Adaptability and resilience are key for anyone in hospitality—as Emily Raven, chef and owner of Adelaide’s My Kingdom for a Horse, knows all too well. By Rachel Smith
Take a quirky name, delicious local produce and a chef dedicated to making sure every customer gets their eggs just how they like them— and you’ve got success on a plate. And for Emily Raven from My Kingdom for a Horse, everything from planning menus to winning awards is decidedly a team effort.
Congratulations on winning three Restaurant & Catering awards this year—for Best Breakfast, Best Café Dining and Best Apprentice Chef of the Year! What do awards mean to you personally?
If you’d asked me that five or six years ago, it probably would’ve been a bit more about me and my ego! But now it’s recognition of what my team and I have achieved together. I’m like the conductor of the orchestra—I’ve brought this community of people together that are really good at what they do and love what they do, and I’m proud of that. Plus, you’re nothing without your front of house manager and your head chef and even your apprentices.
How did you decide to name the business My Kingdom for a Horse?
It’s a quote from Shakespeare’s Richard III. Richard’s horse is killed on the battlefield and he laments, ‘A horse, a horse, my kingdom for a horse!’ He lost the battle; he couldn’t escape because he was disabled and he needed his horse to get away. But the quote is also a metaphor for a missed opportunity in modern life. For me, I had another business, and I won my first Restaurant and Catering award back in 2001. But I left the industry for a while, I did hospitality teaching and other things—and although people asked me to start a business with them, I wasn’t ready. So naming the cafe, that is my nod to those missed opportunities. This was ‘my kingdom for a horse’ moment. The name is also a bit kooky and memorable!
How has My Kingdom for a Horse evolved over the years?
When I wrote the business plan back in 2014, I wanted to create an inner-city micro roastery and cafe in Adelaide, inspired by my years living in Melbourne. It was a mission getting council approval, but the business turned five this year! Ultimately, I wanted a cafe that had a casual atmosphere but that brought restaurant-style service and food quality—and we do that. We have an eat-in, 120-seat restaurant, an espresso bar we opened in June and a coffee subscription too. We also do weddings, parties… anything!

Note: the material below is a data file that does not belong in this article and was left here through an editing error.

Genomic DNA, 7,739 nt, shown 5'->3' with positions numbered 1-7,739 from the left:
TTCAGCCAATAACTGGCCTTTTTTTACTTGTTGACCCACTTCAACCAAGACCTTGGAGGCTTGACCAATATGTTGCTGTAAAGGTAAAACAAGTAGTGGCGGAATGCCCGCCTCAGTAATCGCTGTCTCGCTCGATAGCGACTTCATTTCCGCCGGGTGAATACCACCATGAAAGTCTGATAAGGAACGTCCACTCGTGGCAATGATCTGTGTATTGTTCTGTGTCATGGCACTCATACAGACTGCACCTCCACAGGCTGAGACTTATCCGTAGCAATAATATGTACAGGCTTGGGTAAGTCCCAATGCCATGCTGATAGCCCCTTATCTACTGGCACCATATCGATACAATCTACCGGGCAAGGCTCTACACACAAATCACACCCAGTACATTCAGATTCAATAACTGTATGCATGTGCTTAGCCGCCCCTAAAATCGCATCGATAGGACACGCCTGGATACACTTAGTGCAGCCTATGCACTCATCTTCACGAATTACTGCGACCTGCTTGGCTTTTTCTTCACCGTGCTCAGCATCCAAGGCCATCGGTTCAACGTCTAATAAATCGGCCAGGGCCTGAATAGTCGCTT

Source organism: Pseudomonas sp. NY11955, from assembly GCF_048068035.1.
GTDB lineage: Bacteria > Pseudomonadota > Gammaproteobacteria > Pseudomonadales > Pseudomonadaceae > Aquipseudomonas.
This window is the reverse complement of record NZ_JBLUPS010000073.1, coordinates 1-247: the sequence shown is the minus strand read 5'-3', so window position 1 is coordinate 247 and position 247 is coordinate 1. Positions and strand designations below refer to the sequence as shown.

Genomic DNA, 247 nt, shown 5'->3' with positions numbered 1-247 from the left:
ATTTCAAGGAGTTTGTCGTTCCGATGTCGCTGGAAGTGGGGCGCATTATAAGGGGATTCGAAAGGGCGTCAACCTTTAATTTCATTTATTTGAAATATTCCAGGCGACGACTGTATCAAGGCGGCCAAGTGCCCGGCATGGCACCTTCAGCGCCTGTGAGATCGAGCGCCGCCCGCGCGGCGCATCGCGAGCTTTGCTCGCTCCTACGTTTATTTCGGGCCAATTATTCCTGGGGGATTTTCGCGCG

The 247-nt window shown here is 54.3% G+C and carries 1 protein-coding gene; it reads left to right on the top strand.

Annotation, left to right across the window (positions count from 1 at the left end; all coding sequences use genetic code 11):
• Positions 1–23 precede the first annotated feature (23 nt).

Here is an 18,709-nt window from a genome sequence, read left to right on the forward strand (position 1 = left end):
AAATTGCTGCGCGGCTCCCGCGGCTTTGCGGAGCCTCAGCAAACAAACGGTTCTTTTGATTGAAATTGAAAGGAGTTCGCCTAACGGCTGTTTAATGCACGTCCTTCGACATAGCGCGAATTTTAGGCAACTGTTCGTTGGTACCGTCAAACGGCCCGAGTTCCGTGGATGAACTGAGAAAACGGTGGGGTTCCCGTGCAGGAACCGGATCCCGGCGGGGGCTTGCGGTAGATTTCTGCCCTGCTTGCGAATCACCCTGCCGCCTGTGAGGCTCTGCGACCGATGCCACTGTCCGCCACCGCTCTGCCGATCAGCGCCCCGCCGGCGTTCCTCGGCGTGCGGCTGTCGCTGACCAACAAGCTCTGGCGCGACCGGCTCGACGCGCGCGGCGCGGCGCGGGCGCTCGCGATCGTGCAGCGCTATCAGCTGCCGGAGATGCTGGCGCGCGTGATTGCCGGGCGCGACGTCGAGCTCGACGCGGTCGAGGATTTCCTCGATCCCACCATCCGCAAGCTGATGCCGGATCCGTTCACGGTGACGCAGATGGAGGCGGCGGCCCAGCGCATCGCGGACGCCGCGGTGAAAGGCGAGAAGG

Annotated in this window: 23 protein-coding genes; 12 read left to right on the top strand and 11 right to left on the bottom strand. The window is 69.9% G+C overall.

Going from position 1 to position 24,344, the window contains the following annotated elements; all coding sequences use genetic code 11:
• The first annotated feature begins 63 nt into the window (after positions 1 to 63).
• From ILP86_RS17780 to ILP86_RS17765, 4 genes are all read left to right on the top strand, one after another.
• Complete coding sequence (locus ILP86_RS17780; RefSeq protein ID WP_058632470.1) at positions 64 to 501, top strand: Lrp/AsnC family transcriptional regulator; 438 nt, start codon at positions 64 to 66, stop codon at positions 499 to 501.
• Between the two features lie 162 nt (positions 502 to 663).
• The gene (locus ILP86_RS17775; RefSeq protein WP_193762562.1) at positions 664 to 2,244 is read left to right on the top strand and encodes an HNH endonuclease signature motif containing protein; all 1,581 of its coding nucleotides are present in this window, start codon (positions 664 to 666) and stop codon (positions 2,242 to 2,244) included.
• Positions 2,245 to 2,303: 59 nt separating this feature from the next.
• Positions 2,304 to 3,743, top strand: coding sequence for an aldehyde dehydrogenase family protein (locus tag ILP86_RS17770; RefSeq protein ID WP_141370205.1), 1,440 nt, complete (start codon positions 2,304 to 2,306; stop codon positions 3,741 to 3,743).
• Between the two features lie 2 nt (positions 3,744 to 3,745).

What do you think sets you apart in Adelaide’s thriving food scene?
I think it’s the combination of all the things that we do, as well as giving customers choice, consistency and quality food. South Australia is a bit of a food bowl and we have access to amazing produce. I also think our location and our size helps, and the fact that we have quite a unique look—and we’re family-friendly, too.
Your menu is mouth-watering. Is there a dish you can’t take off the menu in case there’d be riots?
The eggs benedict is one of them! And our version of Shakshuka eggs is another. The recipe came from an Israeli friend of mine and we slowly developed this dish—it’s incredibly popular; the sauce alone takes three days to cook. We’re also famous for our big falafel bowls with sauerkraut and pickled vegetables, and we do beautiful salads, pastas, crab cakes. We’re not reinventing the wheel, it’s just very tasty, honest food.
How involved are you in menu creation?
I work with the other chefs in the kitchen on menus, but I take input from all our staff, whether they’re in the kitchen or front of house. It’s a joint effort and once I’m happy with the dish we get it portion-controlled, weighed and photographed. Then, as the financial controller, I hold everyone accountable [for getting it right]! That’s the fun bit.
You obviously have a big passion for what you do…
I am somebody who likes solving problems—and in hospitality you need to be very adaptable. It’s hugely rewarding, working with people who see hospitality as a career, and also having the opportunity to mentor people. I also love the flexibility and the fact that I work for myself—if I want to take time off, I can, I just have to plan around it.
What’s coming up for you in 2021?
We’re doing some rebranding and making storage changes in the kitchen, as the sort of food that people expect on the plate changes. I think customers are becoming more educated; they ask more questions about provenance of food, they want to know more, so everybody needs to care about that—from the chefs who write the menu to the front of house staff. And while it might be a bit delayed due to COVID, I’d really love to open another Kingdom in the future.